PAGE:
Is Your Website ADA Compliant?
March 23, 2022
If you are a state or local government or you are a business that is open to the public (a place of public accommodation), you already know that Title II or Title III of the ADA requires you to ensure that people with disabilities can access and use your facilities, services and goods. What you might not realize is that this requirement may extend to your website.
The DOJ explains that:
People with disabilities navigate the web in a variety of ways. People who are blind may use screen readers, which are devices that speak the text that appears on a screen. People who are deaf or hard of hearing may use captioning. And people whose disabilities affect their ability to grasp and use a mouse may use voice recognition software to control their computers and other devices with verbal commands.
The ways that websites are designed and set up can create unnecessary barriers that make it difficult or impossible for people with disabilities to use websites, just as physical barriers like steps can prevent some people with disabilities from entering a building. These barriers on the web keep people with disabilities from accessing information and programs that businesses and state and local governments make available to the public online. But these barriers can be prevented or removed so that websites are accessible to people with disabilities.
The DOJ has made website accessibility a priority, and its new guidance discusses lawsuits it has filed against public and private organizations to enforce the ADA as to web content. The guidance further discusses types of website barriers and how to make a website accessible. It also provides resources to help governments and public accommodation businesses ensure compliance with the ADA.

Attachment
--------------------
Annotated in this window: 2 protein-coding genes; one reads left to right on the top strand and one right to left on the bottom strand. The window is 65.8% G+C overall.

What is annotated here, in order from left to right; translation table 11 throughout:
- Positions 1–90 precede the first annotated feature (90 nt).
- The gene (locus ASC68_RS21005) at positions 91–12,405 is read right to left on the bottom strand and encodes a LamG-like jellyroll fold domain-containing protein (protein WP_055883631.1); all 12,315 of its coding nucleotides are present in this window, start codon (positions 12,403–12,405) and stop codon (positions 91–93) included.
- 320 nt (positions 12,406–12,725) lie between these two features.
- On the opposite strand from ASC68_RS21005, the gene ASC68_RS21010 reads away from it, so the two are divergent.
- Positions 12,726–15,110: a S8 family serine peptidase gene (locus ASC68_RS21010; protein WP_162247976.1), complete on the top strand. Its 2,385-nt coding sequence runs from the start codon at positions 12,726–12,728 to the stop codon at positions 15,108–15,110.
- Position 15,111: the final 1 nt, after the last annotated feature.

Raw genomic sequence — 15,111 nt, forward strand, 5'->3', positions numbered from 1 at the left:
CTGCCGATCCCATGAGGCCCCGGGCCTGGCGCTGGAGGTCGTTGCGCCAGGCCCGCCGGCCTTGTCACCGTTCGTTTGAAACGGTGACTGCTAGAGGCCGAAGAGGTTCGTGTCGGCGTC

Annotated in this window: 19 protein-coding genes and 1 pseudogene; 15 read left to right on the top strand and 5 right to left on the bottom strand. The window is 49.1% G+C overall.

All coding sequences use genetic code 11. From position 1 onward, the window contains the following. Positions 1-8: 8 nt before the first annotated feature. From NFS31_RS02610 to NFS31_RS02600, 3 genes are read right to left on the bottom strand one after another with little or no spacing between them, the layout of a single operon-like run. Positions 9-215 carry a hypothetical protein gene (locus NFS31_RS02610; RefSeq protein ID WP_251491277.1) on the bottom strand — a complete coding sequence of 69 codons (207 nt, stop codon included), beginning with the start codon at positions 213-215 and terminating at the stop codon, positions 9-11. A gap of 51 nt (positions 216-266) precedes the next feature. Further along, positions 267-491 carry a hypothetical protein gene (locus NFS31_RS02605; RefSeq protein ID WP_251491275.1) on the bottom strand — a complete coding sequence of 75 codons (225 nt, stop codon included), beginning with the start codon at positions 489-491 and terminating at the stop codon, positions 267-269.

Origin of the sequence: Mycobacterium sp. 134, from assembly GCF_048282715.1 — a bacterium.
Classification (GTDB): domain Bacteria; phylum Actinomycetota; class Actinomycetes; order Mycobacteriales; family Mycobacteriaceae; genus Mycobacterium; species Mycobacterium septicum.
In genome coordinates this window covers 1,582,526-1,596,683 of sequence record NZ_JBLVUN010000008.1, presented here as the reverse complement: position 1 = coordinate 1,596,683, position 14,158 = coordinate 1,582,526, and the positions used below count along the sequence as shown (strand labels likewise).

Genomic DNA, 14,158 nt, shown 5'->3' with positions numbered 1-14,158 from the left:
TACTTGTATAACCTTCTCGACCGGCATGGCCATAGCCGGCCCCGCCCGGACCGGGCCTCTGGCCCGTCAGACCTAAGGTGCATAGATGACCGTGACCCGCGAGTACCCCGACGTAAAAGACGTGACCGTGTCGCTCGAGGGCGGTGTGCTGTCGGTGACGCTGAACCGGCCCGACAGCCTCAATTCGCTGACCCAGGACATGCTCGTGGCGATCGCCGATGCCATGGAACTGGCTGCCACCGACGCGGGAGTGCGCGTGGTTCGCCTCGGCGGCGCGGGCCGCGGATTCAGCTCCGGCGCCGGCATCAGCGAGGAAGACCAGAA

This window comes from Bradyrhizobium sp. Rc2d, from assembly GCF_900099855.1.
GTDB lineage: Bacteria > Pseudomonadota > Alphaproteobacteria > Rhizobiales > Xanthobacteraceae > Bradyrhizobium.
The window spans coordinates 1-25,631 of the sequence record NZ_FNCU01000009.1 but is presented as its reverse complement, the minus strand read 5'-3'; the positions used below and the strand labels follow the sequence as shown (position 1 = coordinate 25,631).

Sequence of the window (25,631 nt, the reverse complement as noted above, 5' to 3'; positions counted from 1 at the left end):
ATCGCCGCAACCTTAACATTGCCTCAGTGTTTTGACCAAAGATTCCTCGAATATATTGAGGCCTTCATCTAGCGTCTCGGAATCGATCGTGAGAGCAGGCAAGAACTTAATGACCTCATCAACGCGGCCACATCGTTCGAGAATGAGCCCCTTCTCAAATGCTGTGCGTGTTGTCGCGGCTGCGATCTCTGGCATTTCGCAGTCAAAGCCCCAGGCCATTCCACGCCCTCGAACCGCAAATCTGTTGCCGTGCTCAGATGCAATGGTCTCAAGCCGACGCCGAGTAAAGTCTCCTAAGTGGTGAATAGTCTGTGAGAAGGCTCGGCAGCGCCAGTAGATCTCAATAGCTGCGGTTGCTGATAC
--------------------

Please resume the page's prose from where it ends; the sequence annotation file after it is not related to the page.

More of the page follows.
The Ninth Circuit Court of Appeals, which has jurisdiction over Nevada, agrees that the ADA’s accessibility requirements can apply to the website and apps of a place of public accommodation. (Not all circuits agree.) If you are covered by Title II or Title III of the ADA and are located within the Ninth Circuit, we encourage you to review the DOJ’s guidance. KZA attorneys are available to help you determine whether your website is covered by the ADA.
KZA Employer Report articles are for general information only; they are not intended and should not be construed to be legal advice. Reading or replying to such articles does not establish an attorney-client relationship. In addition, because the subject matters and applicable laws discussed in Employer Report articles are often in a state of change and not always applicable to every type of business entity or organization, readers should consult with counsel before making decisions based on the same.